By Paul Magno | May 18, 2020

Don't get me wrong, I fully support Mike Tyson making a comeback and collecting tens of millions from dumb and desperate networks and promoters. I hope he empties out their coffers and bankrupts these idiots. $20 million in the hands of a more level-headed 54-year-old former "Baddest Man on the Planet" is more of a godsend than the $685 million earned as a fiery 20/30-something.

Good for Mike. 

But this buzz-friendly Mike Tyson comeback really does represent what's wrong with boxing right now. 

All this started a little while back with a brief video clip of an in-shape Tyson training and looking sharp. It was only about 7 seconds, but it was enough to push boxing-hungry fans and headline-hungry media into a frenzy. 

The word was that Tyson was training for charity exhibitions. No problem there, right? 

Evander Holyfield would soon follow in Tyson's steps. There was a Holyfield workout video. Then, the word that he'd also be doing exhibitions for charity. Ideally, he'd like to face Tyson in an exhibition.  

Two former greats competing in a safe four-round exhibition for a good cause. Still not a problem, right?

But all of this buzz-- and when CNN starts reporting on boxing, that is some major buzz-- is bringing major money to the table now. Philanthropy be damned. 

A $20 million offer came in from a bare knuckle boxing outfit. Wrestling company AEW latched on to the Tyson train for an undisclosed amount of money. And, as Tyson's business people reportedly began reaching out to money marks for possible deals, Tyson released another brief training video-- this one ending in a tantalizing "I'm back!"

Head of Matchroom Boxing and lead promoter to streaming service DAZN, Eddie Hearn, says that he's already been contacted about a comeback-minded Tyson.

"They reached out to me," Hearn told British Boxing TV. "I had a call, a message, someone reached out to me and said 'I wanna talk about Mike'."

The British promoter, however, claims to have some ethical reservations about all of this. 

"I would like to see it. But I kind of feel like, and I know people will say 'Well, you did the YouTube fight with KSI' but is it a bit irresponsible to let a 53-year-old legend get back in the ring? I don't know. He looks pretty dangerous, but I think it's just the fascination of could he actually go in at 53 and do some damage in the division? Maybe, maybe not."

Despite the flowery words and stagy concern, there's probably a really good chance that Hearn (and DAZN) would love to get their hands on Tyson-- especially now, with the Covid-19 shutdowns ravaging subscription tallies and turning their paywalls to rusty monoliths.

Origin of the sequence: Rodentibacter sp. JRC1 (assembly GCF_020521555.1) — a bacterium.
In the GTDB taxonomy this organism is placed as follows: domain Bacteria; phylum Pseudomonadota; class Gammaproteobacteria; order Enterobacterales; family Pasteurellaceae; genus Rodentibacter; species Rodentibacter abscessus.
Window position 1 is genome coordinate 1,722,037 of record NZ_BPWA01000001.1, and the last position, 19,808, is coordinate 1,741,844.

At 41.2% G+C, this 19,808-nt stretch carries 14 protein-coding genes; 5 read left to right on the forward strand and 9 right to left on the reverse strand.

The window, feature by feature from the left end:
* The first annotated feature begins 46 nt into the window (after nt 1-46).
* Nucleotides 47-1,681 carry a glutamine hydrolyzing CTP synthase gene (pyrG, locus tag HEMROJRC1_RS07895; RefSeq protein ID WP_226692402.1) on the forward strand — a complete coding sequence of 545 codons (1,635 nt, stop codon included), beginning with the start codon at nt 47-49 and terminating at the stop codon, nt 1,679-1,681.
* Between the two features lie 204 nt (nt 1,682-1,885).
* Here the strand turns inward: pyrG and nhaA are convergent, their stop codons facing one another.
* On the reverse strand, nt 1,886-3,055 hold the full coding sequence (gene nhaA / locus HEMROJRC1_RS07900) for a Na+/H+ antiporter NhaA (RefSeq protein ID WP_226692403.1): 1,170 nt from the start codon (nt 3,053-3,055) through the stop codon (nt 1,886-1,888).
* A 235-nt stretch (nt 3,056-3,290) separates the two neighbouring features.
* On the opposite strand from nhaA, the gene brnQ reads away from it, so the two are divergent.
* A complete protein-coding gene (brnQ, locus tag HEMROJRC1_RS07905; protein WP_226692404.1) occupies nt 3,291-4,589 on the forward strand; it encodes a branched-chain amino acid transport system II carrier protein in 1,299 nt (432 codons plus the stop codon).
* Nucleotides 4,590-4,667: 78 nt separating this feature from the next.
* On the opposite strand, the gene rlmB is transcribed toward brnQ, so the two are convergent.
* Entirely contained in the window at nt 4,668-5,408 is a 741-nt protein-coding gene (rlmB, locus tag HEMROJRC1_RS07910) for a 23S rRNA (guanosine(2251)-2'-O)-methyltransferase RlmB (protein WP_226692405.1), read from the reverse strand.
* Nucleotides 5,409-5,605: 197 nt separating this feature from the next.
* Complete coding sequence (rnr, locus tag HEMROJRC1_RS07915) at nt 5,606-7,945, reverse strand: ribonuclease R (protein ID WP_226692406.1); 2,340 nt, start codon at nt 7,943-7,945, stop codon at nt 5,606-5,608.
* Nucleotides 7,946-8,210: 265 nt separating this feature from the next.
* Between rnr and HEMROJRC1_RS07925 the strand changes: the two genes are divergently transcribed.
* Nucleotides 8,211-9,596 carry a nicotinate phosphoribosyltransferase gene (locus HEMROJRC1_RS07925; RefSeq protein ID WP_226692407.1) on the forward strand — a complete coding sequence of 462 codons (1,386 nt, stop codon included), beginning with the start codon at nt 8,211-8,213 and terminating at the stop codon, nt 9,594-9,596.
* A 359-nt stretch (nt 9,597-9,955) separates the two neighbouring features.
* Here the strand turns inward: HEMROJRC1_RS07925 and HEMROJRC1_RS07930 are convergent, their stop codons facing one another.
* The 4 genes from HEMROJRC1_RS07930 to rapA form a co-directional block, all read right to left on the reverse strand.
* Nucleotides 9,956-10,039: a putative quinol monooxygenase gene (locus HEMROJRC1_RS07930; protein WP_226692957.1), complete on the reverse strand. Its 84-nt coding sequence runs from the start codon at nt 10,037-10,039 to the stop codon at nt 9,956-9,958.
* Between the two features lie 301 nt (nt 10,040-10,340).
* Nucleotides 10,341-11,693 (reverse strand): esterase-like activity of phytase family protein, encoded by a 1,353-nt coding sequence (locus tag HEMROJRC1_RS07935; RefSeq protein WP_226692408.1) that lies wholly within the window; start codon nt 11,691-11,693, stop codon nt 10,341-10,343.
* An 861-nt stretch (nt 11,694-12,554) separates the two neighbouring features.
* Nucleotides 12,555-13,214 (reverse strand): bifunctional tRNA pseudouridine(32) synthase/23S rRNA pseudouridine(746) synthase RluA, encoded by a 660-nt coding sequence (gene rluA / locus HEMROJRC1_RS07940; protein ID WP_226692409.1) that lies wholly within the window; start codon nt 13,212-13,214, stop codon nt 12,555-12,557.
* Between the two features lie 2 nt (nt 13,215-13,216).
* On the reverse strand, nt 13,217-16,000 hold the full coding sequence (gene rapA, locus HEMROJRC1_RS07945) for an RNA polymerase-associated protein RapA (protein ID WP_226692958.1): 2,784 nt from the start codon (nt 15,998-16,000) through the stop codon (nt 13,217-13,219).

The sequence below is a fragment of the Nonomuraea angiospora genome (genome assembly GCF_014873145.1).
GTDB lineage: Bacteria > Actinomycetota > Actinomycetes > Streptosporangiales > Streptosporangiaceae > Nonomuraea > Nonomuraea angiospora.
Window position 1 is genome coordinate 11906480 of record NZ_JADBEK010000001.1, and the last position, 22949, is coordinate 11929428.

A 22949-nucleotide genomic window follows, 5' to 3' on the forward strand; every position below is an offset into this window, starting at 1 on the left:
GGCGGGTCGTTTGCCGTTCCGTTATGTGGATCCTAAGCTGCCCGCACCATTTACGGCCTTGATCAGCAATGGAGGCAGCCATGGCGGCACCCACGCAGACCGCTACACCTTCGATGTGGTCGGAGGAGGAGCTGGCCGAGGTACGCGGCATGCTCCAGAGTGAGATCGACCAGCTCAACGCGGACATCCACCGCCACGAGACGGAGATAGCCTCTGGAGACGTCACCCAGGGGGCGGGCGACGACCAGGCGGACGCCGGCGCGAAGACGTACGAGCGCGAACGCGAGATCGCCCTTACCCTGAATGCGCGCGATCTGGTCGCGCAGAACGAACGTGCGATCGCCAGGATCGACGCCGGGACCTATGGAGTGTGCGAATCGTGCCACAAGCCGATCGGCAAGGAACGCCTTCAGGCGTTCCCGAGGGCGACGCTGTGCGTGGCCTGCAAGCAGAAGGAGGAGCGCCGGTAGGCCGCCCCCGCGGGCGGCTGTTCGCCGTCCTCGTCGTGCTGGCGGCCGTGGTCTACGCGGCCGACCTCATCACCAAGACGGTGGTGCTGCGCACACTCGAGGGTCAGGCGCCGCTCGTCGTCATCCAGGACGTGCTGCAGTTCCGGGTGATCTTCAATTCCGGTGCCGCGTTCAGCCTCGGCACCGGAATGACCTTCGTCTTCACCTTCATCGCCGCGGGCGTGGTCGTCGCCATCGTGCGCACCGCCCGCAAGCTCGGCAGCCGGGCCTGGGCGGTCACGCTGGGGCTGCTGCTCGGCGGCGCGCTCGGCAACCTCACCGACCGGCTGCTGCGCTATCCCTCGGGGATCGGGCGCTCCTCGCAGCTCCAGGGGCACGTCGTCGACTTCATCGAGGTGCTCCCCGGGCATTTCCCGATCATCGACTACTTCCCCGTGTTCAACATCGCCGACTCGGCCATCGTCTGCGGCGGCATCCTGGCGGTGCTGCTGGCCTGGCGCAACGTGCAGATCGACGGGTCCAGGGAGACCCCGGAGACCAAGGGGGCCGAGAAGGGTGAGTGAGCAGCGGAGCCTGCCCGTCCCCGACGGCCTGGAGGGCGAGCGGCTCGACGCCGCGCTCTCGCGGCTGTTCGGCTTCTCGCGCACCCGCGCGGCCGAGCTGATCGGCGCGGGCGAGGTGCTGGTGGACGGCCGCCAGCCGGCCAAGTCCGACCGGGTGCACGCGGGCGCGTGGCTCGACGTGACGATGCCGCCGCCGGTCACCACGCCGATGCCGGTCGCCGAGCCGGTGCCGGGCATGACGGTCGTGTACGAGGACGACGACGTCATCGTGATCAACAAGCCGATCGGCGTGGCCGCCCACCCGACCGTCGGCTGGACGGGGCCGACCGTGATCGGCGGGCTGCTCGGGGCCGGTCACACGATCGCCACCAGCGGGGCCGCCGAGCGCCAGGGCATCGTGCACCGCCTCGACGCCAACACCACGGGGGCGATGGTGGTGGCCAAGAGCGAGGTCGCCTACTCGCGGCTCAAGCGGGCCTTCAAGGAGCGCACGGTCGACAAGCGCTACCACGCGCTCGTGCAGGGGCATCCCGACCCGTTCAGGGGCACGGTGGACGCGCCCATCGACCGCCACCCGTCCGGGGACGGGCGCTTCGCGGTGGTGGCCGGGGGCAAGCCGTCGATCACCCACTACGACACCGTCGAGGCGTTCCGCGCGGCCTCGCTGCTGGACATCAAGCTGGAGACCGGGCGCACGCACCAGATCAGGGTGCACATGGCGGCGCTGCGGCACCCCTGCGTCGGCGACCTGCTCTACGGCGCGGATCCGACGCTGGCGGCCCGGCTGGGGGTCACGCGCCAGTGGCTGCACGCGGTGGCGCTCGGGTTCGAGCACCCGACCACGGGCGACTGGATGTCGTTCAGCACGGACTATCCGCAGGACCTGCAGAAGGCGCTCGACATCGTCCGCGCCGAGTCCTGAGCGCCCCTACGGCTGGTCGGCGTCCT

And if Hearn/DAZN don't take on Tyson, it's a sure thing that somebody else will gladly step up with checkbook in hand. 

It speaks volumes about the state of the sport that a 53-year-old former champ teasing a comeback would overshadow everything else happening in the present tense scene. Even with Tyson being a worldwide superstar in his prime, he shouldn't be THE story in boxing for weeks. 

The hard, cold bitch-slap of truth is that something like a Tyson comeback (or the rumor of a possible Oscar De La Hoya-Conor McGregor bout) eclipses everything else because it's so much bigger than anything else involving anyone currently active in the sport.

So, why aren't active fighters from the present tense being hailed and subject to heated rumors like those involving Tyson and De La Hoya (or Mayweather, for that matter)? It's because putting together a legacy-defining fight with active fighters these days is like pulling teeth. And if these guys won't/can't fight anyone the fans want to see them fight, can't establish a real legacy, the fans just don't care all that much about them.

Comparatively speaking, Crawford, Spence, Garcia, Golovkin, etc., just in terms of capturing the public's attention, can't carry the jock of a guy like Tyson. 

Not to beat a dead horse, but the sport's rotten business model, which intentionally cock-blocks cross-company battles in favor of safer "in-house" showcases and then has the audacity to put all that filler behind paywalls, is strangling the life out of boxing. 

A fighter CAN'T become a Tyson or a De La Hoya these days because they will never be allowed to have the body of work that a Tyson or a De La Hoya had or, as a result of how the business is cordoned off, to fight in front of as many eyeballs. Canelo Alvarez comes closest to fulfilling the requirements of true superstar status, but even with him, the depth of resume, the overcoming of true challenges, the historically-relevant performances aren't really there. 

It's pretty sad when you think about it. The most relevant boxers to the vast majority of the general public are those long-retired-- 10, 20, 30 or more years in the past. This speaks volumes about the present. 

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